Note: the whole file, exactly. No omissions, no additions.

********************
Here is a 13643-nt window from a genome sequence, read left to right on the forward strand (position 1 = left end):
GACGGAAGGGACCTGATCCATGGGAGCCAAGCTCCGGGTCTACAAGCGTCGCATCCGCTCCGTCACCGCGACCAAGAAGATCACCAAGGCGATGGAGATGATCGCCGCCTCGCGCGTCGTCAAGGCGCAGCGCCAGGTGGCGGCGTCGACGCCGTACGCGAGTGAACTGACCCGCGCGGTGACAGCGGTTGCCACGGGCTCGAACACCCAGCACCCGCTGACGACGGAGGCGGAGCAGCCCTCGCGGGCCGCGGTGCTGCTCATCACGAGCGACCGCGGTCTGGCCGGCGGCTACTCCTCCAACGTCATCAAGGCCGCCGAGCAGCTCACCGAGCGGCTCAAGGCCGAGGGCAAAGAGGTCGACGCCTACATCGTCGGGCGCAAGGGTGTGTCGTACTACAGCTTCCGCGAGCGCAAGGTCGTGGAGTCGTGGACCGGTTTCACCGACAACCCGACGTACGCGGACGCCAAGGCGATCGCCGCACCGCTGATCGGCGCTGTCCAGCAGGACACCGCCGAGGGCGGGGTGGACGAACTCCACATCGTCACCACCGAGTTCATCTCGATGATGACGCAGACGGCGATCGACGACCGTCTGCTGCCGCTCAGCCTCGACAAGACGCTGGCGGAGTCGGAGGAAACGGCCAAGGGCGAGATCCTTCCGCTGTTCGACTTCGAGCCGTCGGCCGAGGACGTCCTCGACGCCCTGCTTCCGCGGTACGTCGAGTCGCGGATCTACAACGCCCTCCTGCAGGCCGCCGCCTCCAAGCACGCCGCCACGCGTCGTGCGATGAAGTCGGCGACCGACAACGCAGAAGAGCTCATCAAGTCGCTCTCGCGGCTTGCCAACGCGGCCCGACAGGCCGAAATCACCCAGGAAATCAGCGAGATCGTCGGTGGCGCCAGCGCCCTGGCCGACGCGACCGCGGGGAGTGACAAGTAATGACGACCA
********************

Here is a 13643-nt window from a genome sequence, read left to right on the forward strand (position 1 = left end):
GACGGAAGGGACCTGATCCATGGGAGCCAAGCTCCGGGTCTACAAGCGTCGCATCCGCTCCGTCACCGCGACCAAGAAGATCACCAAGGCGATGGAGATGATCGCCGCCTCGCGCGTCGTCAAGGCGCAGCGCCAGGTGGCGGCGTCGACGCCGTACGCGAGTGAACTGACCCGCGCGGTGACAGCGGTTGCCACGGGCTCGAACACCCAGCACCCGCTGACGACGGAGGCGGAGCAGCCCTCGCGGGCCGCGGTGCTGCTCATCACGAGCGACCGCGGTCTGGCCGGCGGCTACTCCTCCAACGTCATCAAGGCCGCCGAGCAGCTCACCGAGCGGCTCAAGGCCGAGGGCAAAGAGGTCGACGCCTACATCGTCGGGCGCAAGGGTGTGTCGTACTACAGCTTCCGCGAGCGCAAGGTCGTGGAGTCGTGGACCGGTTTCACCGACAACCCGACGTACGCGGACGCCAAGGCGATCGCCGCACCGCTGATCGGCGCTGTCCAGCAGGACACCGCCGAGGGCGGGGTGGACGAACTCCACATCGTCACCACCGAGTTCATCTCGATGATGACGCAGACGGCGATCGACGACCGTCTGCTGCCGCTCAGCCTCGACAAGACGCTGGCGGAGTCGGAGGAAACGGCCAAGGGCGAGATCCTTCCGCTGTTCGACTTCGAGCCGTCGGCCGAGGACGTCCTCGACGCCCTGCTTCCGCGGTACGTCGAGTCGCGGATCTACAACGCCCTCCTGCAGGCCGCCGCCTCCAAGCACGCCGCCACGCGTCGTGCGATGAAGTCGGCGACCGACAACGCAGAAGAGCTCATCAAGTCGCTCTCGCGGCTTGCCAACGCGGCCCGACAGGCCGAAATCACCCAGGAAATCAGCGAGATCGTCGGTGGCGCCAGCGCCCTGGCCGACGCGACCGCGGGGAGTGACAAGTAATGACGACCA